Chlamydophila psittaci assessment in threatened red-tailed Amazon (Amazona brasiliensis) parrots in Paraná, Brazil

Janaciara Moreira Ribas, Elenise Angelotti B. Sipinski, Patricia Pereira Serafini, Vivian Lindmayer Ferreira, Tânia de Freitas Raso, Aramis Augusto Pinto


The red-tailed Amazon (Amazona brasiliensis) is a parrot endemic to the coastal regions of the southeast Brazil. It is part of the official list of threatened Brazilian species and is considered vulnerable by the International Union for Conservation of Nature and Natural Resources. Trapping for the illegal trade and habitat loss are the main threats to this species. Thus, immediate actions in order to avoid declination and further extinction of this parrot are of utmost importance. An essential tool concerning avian conservation is to address disease risk and the role that such processes can play in the threatened wildlife populations. Regarding avian diseases, Chlamydophila psittaci is an important pathogen which can lead to chlamydiosis, a contagious and systemic disease with variable pathogenicity according to the strain, host, and stress factors. C. psittaci has already been detected in Brazilians psittacines free-living populations. In the present study C. psittaci investigation was conducted in captivity and free-living populations of the threatened red-tailed Amazon (Amazona brasiliensis) in Paraná State. This work is part of the actions carried out by red-tailed Amazon Conservation Project in Brazil. For the C. psittaci’s survey, tracheal and cloacal swab samples were collected from 117 red-tailed Amazon free-living nestlings and submitted to polimerase chain reaction (PCR). Furthermore, swabs samples from 13 healthy adults from a local zoo were also evaluated. C. psittaci’s DNA was detected in 1.2% (1/117) of the samples from the free-living red-tailed analyzed; and in 7.6% (1/13) of the samples from the adults held in captivity. Factors related to disease emergence can be complicated and will require ongoing work supported by field epidemiology and laboratory research. Concerning the red-tailed Amazon population approaches related to diseases, further surveillance and conservation of their habitat still need to be conducted in order to assure their long term survival.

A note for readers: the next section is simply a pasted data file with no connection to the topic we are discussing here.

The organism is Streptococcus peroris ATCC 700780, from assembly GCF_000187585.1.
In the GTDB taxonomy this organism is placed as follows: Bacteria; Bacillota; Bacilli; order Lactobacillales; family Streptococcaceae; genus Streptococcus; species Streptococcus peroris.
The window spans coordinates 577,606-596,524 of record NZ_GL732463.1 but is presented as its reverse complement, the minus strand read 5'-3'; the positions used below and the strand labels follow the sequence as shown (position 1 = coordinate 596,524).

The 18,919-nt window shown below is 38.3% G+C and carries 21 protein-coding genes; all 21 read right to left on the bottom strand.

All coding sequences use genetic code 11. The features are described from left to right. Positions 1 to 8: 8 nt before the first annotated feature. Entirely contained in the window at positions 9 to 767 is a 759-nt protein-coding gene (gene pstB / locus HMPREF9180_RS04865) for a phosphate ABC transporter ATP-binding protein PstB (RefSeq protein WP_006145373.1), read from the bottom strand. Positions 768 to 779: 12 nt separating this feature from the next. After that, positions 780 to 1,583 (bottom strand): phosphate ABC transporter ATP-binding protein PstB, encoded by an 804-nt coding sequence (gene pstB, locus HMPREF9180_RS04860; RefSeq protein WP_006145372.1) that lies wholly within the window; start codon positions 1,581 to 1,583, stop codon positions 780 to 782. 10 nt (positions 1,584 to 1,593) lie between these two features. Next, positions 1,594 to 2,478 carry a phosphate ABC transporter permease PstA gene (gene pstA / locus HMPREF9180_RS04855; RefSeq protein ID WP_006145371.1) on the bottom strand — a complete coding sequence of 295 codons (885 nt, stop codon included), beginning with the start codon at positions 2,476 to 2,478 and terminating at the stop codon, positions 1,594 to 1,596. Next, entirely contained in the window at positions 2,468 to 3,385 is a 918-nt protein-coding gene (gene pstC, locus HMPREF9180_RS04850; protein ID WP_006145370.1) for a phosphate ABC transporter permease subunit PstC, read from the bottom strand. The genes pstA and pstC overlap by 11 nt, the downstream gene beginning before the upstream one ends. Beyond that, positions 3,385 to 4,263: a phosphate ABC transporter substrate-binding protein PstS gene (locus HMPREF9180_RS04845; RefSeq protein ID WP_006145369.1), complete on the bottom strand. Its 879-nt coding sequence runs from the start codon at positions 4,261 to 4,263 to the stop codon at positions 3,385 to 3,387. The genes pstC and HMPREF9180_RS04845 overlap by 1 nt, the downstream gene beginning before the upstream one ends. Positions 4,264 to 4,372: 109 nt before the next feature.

Amazon parrots; Chlamydophila psittaci; ecosystem health; conservation

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